Tax Lien certificates are bought in a public auction through local and municipal governments. To get started, contact your local tax revenue department to understand how delinquent taxes are collected.

According to the NTLA, 2,500 cities, townships, and counties sell public debt. Some, but not all, public notice requirements provide that property tax sales be advertised for a specified period before the actual sale.

These advertisements will, in most cases, list the owner of the property, the legal description, and the amount of delinquent taxes to be sold.

Tax Lien Fund Manager

Tax Lien Fund Managers are professional investors who specialize in tax lien investing. Similar to a fund manager for a mutual fund, they pick and manage tax lien investments. A fund manager is a way to go if you are interested in passively investing in tax liens.

Tax Lien Strategies

There are two quintessential tax lien strategies: The Income Strategy and The Ownership Strategy.

The Income Strategy

This strategy is ideal when executing this strategy on properties with other liens. Usually, tax liens are senior to all other liens.

So, if Mike owes $10k in taxes on a $500k house with a $400k remaining loan balance from the bank, the bank is certainly going to cover the taxes, so they get to foreclose and keep the house rather than lose it to you (the lien holder).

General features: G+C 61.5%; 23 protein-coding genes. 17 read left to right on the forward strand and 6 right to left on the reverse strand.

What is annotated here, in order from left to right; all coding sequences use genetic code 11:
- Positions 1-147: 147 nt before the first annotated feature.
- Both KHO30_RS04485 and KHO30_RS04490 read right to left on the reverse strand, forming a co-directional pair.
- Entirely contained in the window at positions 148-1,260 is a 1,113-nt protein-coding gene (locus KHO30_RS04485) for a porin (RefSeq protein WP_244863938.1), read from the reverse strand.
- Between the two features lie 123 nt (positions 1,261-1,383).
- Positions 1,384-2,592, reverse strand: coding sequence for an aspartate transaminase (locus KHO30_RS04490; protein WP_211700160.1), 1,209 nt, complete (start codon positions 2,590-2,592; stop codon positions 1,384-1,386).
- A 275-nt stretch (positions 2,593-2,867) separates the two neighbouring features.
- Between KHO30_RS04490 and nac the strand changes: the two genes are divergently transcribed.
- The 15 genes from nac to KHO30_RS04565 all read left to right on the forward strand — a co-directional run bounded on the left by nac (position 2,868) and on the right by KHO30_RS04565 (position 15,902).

You pay $10k, wait for Mike or the bank to pay you back $11,000 (10% interest), and then put that money back into the next deal you find and keep it going.

The Ownership Strategy

This strategy entails trying to find a high-value property with a relatively low tax liability where the owner is unlikely to repay their unpaid property taxes.

Say Mike bought a house in cash and then left town to start a new life in Australia, never to be again. As the certificate holder, you pay the taxes he owes, and for the redemption period to expire, usually between 6 months and 4 years, then begin foreclosure proceedings.

Eventually, the property is yours.

You can keep, flip, sell, or whatever your heart desires. You just got a $500,000 house for $10,000 plus some legal fees.

Unfortunately, this situation is incredibly rare. More often than not, the homeowner found out they are liable for some environmental remediation that could cost millions to remediate, and that’s why they disappeared.

A $10,000 investment could become a multi-million liability.

Frequently Asked Questions

How much money do you need to start investing in Tax liens?